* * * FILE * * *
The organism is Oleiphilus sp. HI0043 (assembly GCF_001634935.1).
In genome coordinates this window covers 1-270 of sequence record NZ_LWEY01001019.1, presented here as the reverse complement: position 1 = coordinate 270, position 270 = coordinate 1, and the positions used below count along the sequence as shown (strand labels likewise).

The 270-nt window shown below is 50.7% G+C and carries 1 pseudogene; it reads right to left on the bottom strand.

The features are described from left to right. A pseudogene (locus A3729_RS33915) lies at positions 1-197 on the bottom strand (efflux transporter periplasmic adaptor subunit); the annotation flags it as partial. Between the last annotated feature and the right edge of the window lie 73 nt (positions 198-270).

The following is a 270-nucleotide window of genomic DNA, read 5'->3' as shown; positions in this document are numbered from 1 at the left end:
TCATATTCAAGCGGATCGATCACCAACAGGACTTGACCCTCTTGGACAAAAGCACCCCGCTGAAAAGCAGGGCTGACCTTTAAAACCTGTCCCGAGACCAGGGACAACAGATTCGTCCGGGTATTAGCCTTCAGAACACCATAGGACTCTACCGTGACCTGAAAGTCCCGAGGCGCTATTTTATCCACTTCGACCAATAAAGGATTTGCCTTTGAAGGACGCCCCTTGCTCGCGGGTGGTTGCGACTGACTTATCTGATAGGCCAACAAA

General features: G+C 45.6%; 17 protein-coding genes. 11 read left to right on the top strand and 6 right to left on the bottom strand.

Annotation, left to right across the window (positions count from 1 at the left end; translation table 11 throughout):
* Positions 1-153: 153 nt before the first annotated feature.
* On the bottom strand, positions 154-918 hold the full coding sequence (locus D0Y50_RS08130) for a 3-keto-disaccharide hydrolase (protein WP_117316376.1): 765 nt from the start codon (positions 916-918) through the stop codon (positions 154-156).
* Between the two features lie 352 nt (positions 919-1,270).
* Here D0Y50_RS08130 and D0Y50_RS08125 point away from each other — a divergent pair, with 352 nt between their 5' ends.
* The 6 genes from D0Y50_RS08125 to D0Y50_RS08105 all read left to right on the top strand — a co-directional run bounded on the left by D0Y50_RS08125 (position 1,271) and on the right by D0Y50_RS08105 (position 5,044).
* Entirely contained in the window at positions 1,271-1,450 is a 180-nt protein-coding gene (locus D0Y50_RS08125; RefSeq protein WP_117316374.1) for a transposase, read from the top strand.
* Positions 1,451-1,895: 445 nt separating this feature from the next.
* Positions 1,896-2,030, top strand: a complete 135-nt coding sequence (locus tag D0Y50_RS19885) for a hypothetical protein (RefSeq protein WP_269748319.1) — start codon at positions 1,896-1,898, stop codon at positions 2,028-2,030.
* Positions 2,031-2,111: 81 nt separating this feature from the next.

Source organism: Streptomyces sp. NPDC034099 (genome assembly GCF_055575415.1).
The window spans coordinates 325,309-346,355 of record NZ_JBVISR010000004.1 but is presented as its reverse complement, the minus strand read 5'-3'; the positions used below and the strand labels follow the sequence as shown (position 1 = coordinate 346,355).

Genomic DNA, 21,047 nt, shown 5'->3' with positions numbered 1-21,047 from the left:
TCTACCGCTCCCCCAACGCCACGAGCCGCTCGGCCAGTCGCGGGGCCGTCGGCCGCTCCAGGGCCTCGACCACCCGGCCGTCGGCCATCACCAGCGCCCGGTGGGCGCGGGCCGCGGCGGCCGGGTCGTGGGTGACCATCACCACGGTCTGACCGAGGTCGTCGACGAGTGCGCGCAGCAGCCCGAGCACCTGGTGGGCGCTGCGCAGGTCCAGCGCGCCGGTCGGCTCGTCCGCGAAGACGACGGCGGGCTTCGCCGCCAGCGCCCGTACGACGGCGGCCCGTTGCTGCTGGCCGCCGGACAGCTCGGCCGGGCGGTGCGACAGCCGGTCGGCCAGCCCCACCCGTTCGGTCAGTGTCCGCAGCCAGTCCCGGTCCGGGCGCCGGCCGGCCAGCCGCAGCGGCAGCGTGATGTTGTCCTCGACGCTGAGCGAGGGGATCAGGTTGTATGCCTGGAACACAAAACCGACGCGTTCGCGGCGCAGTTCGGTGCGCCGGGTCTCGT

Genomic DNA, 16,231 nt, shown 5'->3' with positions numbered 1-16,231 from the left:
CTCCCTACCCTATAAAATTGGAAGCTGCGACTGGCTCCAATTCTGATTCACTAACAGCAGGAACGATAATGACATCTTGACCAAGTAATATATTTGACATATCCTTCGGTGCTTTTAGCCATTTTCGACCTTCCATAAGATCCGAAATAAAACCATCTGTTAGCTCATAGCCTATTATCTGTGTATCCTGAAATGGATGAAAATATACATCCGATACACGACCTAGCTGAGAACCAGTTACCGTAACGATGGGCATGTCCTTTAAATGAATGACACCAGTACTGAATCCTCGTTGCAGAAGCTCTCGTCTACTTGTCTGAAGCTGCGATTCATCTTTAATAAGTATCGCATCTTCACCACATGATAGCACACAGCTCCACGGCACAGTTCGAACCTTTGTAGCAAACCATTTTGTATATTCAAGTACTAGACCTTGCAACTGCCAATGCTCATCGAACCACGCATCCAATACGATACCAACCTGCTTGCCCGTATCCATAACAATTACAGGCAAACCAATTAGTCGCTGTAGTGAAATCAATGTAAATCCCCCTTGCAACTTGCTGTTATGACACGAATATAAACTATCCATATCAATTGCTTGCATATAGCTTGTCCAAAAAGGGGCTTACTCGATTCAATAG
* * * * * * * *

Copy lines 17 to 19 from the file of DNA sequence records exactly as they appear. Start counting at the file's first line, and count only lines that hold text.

* Positions 2,031-2,111: 81 nt separating this feature from the next.

Source organism: Streptomyces sp. NPDC034099 (genome assembly GCF_055575415.1).
The window spans coordinates 325,309-346,355 of record NZ_JBVISR010000004.1 but is presented as its reverse complement, the minus strand read 5'-3'; the positions used below and the strand labels follow the sequence as shown (position 1 = coordinate 346,355).